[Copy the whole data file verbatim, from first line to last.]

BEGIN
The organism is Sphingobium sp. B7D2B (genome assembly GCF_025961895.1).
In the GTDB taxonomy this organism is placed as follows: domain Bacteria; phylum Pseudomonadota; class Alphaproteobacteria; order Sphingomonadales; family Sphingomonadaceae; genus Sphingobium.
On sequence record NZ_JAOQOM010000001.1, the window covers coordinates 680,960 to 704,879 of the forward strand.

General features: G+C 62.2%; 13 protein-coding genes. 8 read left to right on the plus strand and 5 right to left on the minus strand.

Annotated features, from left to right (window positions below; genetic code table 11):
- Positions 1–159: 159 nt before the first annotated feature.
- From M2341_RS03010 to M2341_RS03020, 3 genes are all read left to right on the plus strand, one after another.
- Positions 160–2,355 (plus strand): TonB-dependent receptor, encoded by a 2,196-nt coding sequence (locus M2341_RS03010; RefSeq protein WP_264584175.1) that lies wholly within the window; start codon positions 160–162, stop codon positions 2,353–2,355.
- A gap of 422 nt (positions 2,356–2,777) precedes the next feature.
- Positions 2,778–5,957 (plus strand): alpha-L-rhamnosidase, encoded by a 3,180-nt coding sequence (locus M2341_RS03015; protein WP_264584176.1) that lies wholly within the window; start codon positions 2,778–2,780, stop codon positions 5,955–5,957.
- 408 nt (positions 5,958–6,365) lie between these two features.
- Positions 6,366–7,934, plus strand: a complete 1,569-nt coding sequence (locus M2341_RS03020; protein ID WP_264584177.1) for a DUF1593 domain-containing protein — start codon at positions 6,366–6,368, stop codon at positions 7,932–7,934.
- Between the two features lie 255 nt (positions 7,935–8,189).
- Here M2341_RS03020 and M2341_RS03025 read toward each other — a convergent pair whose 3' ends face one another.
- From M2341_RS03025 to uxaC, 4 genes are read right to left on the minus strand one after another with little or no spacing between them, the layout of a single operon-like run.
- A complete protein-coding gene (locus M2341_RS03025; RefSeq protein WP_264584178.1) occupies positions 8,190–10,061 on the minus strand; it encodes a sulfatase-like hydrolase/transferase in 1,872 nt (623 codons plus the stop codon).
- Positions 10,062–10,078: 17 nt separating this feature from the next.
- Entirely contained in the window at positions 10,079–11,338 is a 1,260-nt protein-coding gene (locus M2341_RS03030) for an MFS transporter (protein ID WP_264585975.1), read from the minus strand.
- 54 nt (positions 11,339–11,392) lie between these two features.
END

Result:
The organism is Sphingobium sp. B7D2B (genome assembly GCF_025961895.1).
In the GTDB taxonomy this organism is placed as follows: domain Bacteria; phylum Pseudomonadota; class Alphaproteobacteria; order Sphingomonadales; family Sphingomonadaceae; genus Sphingobium.
On sequence record NZ_JAOQOM010000001.1, the window covers coordinates 680,960 to 704,879 of the forward strand.

General features: G+C 62.2%; 13 protein-coding genes. 8 read left to right on the plus strand and 5 right to left on the minus strand.

Annotated features, from left to right (window positions below; genetic code table 11):
- Positions 1–159: 159 nt before the first annotated feature.
- From M2341_RS03010 to M2341_RS03020, 3 genes are all read left to right on the plus strand, one after another.
- Positions 160–2,355 (plus strand): TonB-dependent receptor, encoded by a 2,196-nt coding sequence (locus M2341_RS03010; RefSeq protein WP_264584175.1) that lies wholly within the window; start codon positions 160–162, stop codon positions 2,353–2,355.
- A gap of 422 nt (positions 2,356–2,777) precedes the next feature.
- Positions 2,778–5,957 (plus strand): alpha-L-rhamnosidase, encoded by a 3,180-nt coding sequence (locus M2341_RS03015; protein WP_264584176.1) that lies wholly within the window; start codon positions 2,778–2,780, stop codon positions 5,955–5,957.
- 408 nt (positions 5,958–6,365) lie between these two features.
- Positions 6,366–7,934, plus strand: a complete 1,569-nt coding sequence (locus M2341_RS03020; protein ID WP_264584177.1) for a DUF1593 domain-containing protein — start codon at positions 6,366–6,368, stop codon at positions 7,932–7,934.
- Between the two features lie 255 nt (positions 7,935–8,189).
- Here M2341_RS03020 and M2341_RS03025 read toward each other — a convergent pair whose 3' ends face one another.
- From M2341_RS03025 to uxaC, 4 genes are read right to left on the minus strand one after another with little or no spacing between them, the layout of a single operon-like run.
- A complete protein-coding gene (locus M2341_RS03025; RefSeq protein WP_264584178.1) occupies positions 8,190–10,061 on the minus strand; it encodes a sulfatase-like hydrolase/transferase in 1,872 nt (623 codons plus the stop codon).
- Positions 10,062–10,078: 17 nt separating this feature from the next.
- Entirely contained in the window at positions 10,079–11,338 is a 1,260-nt protein-coding gene (locus M2341_RS03030) for an MFS transporter (protein ID WP_264585975.1), read from the minus strand.
- 54 nt (positions 11,339–11,392) lie between these two features.